Epic Records is an off-shoot of Sony Music, before which it fell under the CBS umbrella. Epic signed Michael Jackson, Celine Dion, Abba and the Cast of Glee. The guy in charge of the label is a judge on the American X Factor. Death Grips on the other hand are an angry, angry bunch of Hip Hop loving punks who shout a lot, rap about Anti-commercialism and bang drums harder than just about anyone going. Needless to say people were a bit surprised when it was announced last year that Epic would be releasing not one, but two Death Grips albums in 2012. But these people clearly don’t know the alternative history of Epic. The label is also home to The Clash, Pearl Jam, Rage Against the Machine and Outkast. This is a label that not only likes angry, it’s a label that knows how to make angry SELL. Epic have released some really important ANGRY records.

And Death Grips, according to many websites at least, are an important band. According to many, their futurist, alien sounds are going to signal in a new era of rap-rock (*shudders*). Their music is corrosive, dangerous, political, antagonistic and occasionally (in the past at least) thrilling. Their songs are built around Zach Hill’s chaotic drum riffs, distorted, blaring synths and the odd youtube sample, which makes listening to Death Grips something akin to being continually hit over the head with a baseball bat, whilst rolling down a muddy hill. Fans of the group seem to agree with this sentiment, so I guess they must find this an appealing prospect, but personally it’s not something I want to be subjected to. I just don’t get it.

Don’t get me wrong, I like angry music, but all music, even angry music, has to have direction – Death Grips have none. No direction in their meandring song structures and no direction in what they are saying. You can’t decipher their lyrics just from listening to the songs; rapper Stefan Burnett has a screatchy, monotone delivery that makes him sound like a crazy man screaming at passers-by on a street corner. I assumed (based on critical hyperbole) that he must have something meaningful to say, but a close reading of the lyrics reveals this absolutely NOT to be the case. To be kind, you could call these nonsense poems, and there is a certain appeal in the rhythm and rhymes (‘Got got got got / Blood rush to my / Head lit hot lock / Poppin’ off theFuckin’ / block knot) but more often than not the lyrics are bland and crude (‘yeah we came to blow your system / you know what im sayin’ or ‘fucker please you must be smokin rocks / real shit for my people’).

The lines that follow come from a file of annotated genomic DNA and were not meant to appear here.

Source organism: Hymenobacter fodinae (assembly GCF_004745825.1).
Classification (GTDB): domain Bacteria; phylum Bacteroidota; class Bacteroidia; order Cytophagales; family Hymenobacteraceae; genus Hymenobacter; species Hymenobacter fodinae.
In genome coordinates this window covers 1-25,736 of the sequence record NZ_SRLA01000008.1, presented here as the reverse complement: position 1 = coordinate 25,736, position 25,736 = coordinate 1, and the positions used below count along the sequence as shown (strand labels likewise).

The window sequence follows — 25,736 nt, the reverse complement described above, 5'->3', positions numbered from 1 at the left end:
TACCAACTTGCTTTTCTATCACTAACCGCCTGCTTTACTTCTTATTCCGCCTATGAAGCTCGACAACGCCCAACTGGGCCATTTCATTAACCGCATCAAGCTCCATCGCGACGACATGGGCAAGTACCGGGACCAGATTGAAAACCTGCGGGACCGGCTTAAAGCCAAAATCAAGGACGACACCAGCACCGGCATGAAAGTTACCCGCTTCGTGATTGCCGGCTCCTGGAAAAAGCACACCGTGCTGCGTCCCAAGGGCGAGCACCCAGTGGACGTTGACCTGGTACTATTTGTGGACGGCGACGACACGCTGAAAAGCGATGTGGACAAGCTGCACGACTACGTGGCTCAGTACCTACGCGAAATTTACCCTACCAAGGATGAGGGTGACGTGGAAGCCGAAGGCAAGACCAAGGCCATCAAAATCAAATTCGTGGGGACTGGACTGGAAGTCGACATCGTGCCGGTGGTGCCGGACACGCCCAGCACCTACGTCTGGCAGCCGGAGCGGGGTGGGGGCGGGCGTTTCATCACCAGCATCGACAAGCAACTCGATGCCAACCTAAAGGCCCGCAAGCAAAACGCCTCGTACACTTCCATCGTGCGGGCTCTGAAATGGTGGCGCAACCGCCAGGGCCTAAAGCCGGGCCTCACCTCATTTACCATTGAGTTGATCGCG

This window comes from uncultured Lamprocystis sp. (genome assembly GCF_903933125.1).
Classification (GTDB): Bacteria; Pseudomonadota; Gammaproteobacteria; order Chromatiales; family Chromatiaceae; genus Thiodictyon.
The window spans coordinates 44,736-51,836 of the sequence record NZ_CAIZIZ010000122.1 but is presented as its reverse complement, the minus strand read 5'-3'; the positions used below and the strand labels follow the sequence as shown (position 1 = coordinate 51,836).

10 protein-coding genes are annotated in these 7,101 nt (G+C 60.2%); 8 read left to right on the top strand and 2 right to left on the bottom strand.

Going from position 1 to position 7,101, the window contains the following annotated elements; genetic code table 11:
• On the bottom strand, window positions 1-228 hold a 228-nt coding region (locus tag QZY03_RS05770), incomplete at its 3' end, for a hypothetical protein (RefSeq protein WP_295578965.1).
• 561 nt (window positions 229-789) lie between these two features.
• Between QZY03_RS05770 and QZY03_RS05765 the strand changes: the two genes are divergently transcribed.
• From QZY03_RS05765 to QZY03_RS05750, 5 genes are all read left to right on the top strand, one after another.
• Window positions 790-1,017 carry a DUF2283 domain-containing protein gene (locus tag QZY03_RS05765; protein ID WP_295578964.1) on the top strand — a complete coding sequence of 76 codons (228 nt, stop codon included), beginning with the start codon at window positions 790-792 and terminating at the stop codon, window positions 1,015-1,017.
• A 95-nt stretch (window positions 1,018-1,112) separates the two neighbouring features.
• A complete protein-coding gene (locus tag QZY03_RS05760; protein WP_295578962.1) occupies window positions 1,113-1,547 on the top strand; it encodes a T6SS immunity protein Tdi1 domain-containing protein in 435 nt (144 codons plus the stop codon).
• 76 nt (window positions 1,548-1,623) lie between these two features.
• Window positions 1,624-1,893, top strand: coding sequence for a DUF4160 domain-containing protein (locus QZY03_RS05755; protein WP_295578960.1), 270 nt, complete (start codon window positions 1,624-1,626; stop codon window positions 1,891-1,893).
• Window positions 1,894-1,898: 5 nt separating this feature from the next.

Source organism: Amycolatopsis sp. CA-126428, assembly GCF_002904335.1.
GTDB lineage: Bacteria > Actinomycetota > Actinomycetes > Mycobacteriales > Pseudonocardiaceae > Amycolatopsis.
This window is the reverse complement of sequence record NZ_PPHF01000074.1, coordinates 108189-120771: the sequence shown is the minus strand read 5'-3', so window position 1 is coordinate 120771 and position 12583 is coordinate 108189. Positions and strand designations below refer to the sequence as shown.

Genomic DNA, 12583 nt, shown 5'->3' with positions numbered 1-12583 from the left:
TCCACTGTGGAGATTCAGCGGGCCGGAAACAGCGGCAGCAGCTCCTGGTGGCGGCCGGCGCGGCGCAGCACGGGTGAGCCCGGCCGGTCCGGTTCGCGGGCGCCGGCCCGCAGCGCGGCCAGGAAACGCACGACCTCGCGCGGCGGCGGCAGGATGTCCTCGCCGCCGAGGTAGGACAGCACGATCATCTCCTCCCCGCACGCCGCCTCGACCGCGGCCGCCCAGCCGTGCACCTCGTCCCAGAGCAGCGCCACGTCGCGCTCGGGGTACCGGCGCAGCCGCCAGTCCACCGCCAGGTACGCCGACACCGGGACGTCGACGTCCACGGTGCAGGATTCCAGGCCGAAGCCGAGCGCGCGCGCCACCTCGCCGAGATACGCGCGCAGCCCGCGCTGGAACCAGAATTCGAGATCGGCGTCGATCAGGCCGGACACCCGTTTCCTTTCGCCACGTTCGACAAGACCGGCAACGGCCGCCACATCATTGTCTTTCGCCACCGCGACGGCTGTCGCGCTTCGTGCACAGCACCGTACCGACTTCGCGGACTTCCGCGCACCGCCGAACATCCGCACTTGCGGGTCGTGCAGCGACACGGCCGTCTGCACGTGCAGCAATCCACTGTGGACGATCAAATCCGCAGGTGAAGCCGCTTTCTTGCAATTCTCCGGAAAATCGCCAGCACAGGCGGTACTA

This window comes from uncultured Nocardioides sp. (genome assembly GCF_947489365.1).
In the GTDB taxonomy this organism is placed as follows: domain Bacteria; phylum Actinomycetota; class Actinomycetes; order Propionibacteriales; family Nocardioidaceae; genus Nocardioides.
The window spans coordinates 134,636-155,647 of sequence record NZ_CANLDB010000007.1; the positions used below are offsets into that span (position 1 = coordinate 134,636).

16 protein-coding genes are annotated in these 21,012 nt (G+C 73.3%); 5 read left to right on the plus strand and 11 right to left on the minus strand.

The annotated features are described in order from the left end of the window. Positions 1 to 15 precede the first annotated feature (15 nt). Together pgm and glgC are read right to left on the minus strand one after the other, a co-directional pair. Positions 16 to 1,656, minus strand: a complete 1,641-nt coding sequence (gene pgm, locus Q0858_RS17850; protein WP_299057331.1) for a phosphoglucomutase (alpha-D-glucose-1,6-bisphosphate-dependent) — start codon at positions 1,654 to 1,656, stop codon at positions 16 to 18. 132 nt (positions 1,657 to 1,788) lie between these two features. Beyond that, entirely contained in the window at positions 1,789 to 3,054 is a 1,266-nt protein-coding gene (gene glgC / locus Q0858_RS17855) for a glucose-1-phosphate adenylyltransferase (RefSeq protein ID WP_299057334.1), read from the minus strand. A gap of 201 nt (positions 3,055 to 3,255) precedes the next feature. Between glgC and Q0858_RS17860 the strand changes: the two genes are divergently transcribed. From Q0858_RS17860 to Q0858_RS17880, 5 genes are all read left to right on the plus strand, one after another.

‘The Money Store’ is a depraved record that desperately tries to be interesting and original but utterly fails in almost every respect (in fairness nobody else sounds quite like them). Rather than demonstrating the bravery of a Major Label for signing such a group, the album displays the total like of clarity and judgment at one of the biggest and most important labels in the world. It’s no wonder that even the Majors are struggling to survive if bands like Death Grips are being given the time of day.

Death Grips said in an interview that ‘we don’t want to make anything that supports indifference. We always talk about the middle of the road, and how it’s the worst place to be artistically.’  They have no cause to worry as this is not an album that will support indifference; I can’t imagine anyone giving this record 5/10, as  it’s a rare example of something people are going to love or hate. A lot of people seem to love it, but I have no idea AT ALL why. ‘The Money Store’ is not only a contender for the most overated album of the year, it’s also a contender for most overated album of the decade.


New Animal Collective and Passion Pit

7 May

Soooooooooo, Animal Collective are back. Check out the typically zany ‘Honeycomb’ and ‘Gotham’ HERE

Meanwhile, Passion Pit, the guys who made the brilliant ‘Manners’ in 2009, have also released their comeback single. You can listen to ‘Take a Walk’ HERE. Whilst your at it, remind yourself how brilliant both bands are capable of being by listening to ‘Little Secrets’ and ‘My Girls’ below.